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Indicator 23: Life expectancy

Indicator 23: Life expectancy, by sex and ethnicity at birth, at age 60, and at age 80.
Indicator is fully reported?

Yes.

Type of indicator Outcome indicator Outcome indicator
Other relevant indicators New Zealand uses different age groupings - we report on life expectancy at birth, age 65 (pensionable age), and age 85.
Our findings

Life expectancy is an indicator of the overall health of a population. It is the estimated average number of years a person has left to live, based on age-specific death rates.

Statistics New Zealand produces life expectancy data (called "period life tables") about two years after each census and interim (abridged) period life tables between censuses.[1]

Figures 1-9 show life expectancy at birth, age 65, and age 85 (males and females) for the total population and Māori and non-Māori from 1955-57 to 2005-07.

Figure 10 shows the difference in life expectancy between Māori and non-Māori males and females at birth, age 65, and age 85 from 1950-52 to 2005-07. There is a break in the data, which shows the difference that changes in the source of ethnicity data and census questions/definitions can have on statistics.

Overall, Figures 1-10 show that:

  • life expectancy increased for males, females, Māori, and non-Māori, but at different rates;
  • in all years and most ages, non-Māori life expectancy was higher than Māori life expectancy; and
  • the gap between Māori and non-Māori for life expectancy at birth has narrowed since the 1950s.
How entities use the data Statistics New Zealand publishes the data for general use and for use by government departments, such as the Ministry of Health.
Entity responsible for this indicator Statistics New Zealand

Figure 1: Total population life expectancy at birth

Figure 1: Total population life expectancy at birth.

Figure 2: Total population life expectancy at age 65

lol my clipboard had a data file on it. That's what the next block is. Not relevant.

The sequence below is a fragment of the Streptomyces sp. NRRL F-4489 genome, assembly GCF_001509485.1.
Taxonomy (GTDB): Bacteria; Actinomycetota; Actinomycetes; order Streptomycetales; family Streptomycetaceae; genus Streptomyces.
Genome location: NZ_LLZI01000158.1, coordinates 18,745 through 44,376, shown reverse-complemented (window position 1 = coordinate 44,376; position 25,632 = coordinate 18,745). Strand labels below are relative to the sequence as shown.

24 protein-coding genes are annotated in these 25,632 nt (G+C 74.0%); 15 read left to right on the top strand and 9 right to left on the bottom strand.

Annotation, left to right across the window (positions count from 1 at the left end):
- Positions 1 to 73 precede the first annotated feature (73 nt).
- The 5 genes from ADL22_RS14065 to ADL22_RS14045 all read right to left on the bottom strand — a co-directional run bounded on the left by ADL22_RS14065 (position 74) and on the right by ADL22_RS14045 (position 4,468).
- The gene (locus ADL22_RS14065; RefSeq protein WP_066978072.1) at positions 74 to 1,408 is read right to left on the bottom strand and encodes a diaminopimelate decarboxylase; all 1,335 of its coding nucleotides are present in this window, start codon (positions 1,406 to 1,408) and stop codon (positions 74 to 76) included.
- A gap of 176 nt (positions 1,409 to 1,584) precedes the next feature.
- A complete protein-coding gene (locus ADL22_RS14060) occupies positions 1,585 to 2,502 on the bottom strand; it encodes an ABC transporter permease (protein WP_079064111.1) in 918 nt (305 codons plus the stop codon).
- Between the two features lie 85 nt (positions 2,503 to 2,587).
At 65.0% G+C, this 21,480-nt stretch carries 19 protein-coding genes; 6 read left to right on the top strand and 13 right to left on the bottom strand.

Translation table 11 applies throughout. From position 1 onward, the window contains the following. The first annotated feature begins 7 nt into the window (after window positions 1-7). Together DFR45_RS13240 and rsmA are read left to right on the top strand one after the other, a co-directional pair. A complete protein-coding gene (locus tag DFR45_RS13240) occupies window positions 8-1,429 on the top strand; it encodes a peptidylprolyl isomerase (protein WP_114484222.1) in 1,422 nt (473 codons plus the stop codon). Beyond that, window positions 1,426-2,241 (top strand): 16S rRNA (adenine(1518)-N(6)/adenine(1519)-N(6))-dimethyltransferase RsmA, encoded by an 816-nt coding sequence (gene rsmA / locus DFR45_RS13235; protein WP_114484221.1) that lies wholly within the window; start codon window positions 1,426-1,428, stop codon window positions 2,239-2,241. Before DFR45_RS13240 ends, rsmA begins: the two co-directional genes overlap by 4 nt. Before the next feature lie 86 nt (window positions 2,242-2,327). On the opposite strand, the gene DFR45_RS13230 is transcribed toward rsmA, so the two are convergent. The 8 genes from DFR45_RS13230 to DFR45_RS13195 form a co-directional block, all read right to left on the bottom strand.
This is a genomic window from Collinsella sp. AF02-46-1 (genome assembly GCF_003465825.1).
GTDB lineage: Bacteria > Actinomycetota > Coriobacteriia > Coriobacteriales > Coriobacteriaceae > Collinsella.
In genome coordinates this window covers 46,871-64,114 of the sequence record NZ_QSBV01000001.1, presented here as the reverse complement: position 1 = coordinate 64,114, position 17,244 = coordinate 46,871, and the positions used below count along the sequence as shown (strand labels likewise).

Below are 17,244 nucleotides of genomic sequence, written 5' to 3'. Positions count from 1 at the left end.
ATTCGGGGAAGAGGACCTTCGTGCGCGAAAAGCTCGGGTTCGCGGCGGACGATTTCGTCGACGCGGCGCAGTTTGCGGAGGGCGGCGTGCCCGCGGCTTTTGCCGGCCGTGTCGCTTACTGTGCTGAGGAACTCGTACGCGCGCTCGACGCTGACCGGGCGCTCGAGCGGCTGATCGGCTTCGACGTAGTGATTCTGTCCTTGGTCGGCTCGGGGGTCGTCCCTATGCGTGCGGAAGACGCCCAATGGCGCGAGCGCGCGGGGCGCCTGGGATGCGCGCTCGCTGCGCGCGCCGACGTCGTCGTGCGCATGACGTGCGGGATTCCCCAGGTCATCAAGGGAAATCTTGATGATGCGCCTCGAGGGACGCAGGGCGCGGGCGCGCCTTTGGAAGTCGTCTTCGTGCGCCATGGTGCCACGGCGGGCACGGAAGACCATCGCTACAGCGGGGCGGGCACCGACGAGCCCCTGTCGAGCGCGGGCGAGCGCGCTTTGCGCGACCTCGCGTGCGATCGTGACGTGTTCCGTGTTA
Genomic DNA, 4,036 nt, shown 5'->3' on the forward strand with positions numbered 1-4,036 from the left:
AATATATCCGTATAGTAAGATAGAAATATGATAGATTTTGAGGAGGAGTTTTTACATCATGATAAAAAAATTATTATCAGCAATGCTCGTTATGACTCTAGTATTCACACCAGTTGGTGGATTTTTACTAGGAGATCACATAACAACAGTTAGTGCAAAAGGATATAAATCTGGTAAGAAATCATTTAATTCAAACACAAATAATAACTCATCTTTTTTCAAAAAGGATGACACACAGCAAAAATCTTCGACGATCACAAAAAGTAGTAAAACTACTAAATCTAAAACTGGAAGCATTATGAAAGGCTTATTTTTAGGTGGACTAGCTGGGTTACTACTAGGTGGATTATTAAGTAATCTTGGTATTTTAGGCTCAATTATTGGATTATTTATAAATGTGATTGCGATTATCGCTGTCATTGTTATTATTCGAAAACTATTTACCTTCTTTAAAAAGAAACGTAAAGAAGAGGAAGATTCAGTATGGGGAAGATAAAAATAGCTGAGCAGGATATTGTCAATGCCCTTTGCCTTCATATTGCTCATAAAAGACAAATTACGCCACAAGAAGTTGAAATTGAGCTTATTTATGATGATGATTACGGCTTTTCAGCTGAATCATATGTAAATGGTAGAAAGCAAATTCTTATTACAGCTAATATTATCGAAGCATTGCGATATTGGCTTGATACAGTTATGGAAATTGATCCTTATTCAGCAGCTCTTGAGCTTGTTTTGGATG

Figure 2: Total population life expectancy at 65.

Figure 3: Total population life expectancy at age 85

>Figure 3: Total population life expectancy at 85.

Figure 4: Māori life expectancy at birth

Figure 4: Māori expectancy at birth.

Figure 5: Māori life expectancy at age 65

Figure 5: Māori life expectancy at 65.

Figure 6: Māori life expectancy at age 85

Figure 6: Māori life expectancy at 85.

Figure 7: Non-Māori life expectancy at birth

Figure 7: Non-Māori expectancy at birth.

Figure 8: Non-Māori life expectancy at age 65

Figure 8: Non-Māori life expectancy at 65.

Figure 9: Non-Māori life expectancy at age 85

Figure 9: Non-Māori life expectancy at 85.

Notes: Data rounded to one decimal place was used to prepare these graphs, but the values are shown rounded to the nearest whole number. The break between 1985-87 and 1995-97 indicates the introduction of new death registration forms in 1995.

Figure 10: Difference in life expectancy between Māori and non-Māori males and females at birth, age 65, and age 85, 1950-52 to 2005-07

Figure 10: Difference in life expectancy between Maori and non-Maori males and females at birth, age 65, and age 85, 1950-52 to 2005-07.


[1] www.stats.govt.nz/browse_for_stats/health/life_expectancy.aspx.

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